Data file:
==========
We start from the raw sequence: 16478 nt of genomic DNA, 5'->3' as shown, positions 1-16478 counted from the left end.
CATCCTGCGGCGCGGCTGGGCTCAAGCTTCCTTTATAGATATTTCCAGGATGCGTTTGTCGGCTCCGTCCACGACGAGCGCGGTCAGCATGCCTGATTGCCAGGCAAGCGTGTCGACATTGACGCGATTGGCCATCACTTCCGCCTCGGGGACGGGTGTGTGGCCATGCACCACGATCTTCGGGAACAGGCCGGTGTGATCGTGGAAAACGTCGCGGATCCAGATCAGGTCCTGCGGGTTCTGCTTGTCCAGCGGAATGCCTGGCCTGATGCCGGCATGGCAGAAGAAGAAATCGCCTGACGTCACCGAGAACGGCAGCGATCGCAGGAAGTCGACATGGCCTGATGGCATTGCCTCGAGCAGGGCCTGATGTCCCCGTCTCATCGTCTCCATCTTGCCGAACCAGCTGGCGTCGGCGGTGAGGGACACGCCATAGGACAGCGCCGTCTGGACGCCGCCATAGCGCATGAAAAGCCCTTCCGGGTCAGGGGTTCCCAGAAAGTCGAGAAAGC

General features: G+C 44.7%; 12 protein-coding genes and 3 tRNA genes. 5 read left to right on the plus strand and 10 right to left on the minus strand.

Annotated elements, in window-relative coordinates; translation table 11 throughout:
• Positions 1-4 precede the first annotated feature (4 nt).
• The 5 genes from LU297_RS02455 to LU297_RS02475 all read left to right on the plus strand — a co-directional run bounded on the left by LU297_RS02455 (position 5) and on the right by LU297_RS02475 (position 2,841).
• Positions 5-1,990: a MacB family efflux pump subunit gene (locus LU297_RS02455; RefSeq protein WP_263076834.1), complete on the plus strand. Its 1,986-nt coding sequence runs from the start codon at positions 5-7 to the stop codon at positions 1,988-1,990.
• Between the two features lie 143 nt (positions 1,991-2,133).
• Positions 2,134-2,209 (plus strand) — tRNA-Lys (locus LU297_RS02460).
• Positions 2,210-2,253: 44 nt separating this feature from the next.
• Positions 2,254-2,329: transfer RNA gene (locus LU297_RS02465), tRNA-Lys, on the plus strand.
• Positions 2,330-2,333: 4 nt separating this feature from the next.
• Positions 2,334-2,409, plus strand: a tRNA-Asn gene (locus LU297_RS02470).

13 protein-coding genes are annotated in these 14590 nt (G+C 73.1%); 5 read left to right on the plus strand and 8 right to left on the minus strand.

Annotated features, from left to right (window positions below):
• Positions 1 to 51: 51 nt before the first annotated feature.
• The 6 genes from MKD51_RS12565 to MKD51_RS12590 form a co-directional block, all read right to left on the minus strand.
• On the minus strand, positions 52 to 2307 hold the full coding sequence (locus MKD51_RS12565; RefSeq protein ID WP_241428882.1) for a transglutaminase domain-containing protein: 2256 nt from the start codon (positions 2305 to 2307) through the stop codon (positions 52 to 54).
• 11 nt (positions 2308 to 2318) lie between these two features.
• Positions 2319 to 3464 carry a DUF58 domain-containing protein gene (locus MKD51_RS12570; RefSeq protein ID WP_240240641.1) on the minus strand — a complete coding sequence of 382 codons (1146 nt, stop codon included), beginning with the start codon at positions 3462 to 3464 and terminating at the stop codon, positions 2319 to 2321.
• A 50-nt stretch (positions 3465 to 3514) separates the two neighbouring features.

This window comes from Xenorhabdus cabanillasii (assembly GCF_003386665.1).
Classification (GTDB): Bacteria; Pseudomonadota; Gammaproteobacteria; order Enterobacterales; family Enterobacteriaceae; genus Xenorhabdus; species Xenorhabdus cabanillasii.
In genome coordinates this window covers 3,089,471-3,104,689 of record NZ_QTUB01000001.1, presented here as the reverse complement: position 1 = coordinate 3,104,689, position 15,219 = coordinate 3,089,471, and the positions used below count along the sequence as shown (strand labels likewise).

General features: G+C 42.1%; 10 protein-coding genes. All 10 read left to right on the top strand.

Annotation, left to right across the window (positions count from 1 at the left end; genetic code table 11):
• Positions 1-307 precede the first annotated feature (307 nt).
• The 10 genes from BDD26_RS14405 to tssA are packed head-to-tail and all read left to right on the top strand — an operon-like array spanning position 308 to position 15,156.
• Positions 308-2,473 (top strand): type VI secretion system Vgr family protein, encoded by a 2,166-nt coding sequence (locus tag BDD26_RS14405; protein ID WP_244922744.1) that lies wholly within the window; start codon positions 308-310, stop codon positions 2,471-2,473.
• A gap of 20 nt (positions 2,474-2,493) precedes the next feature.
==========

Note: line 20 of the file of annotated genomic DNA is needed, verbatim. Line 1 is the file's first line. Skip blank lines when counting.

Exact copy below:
• Positions 2319 to 3464 carry a DUF58 domain-containing protein gene (locus MKD51_RS12570; RefSeq protein ID WP_240240641.1) on the minus strand — a complete coding sequence of 382 codons (1146 nt, stop codon included), beginning with the start codon at positions 3462 to 3464 and terminating at the stop codon, positions 2319 to 2321.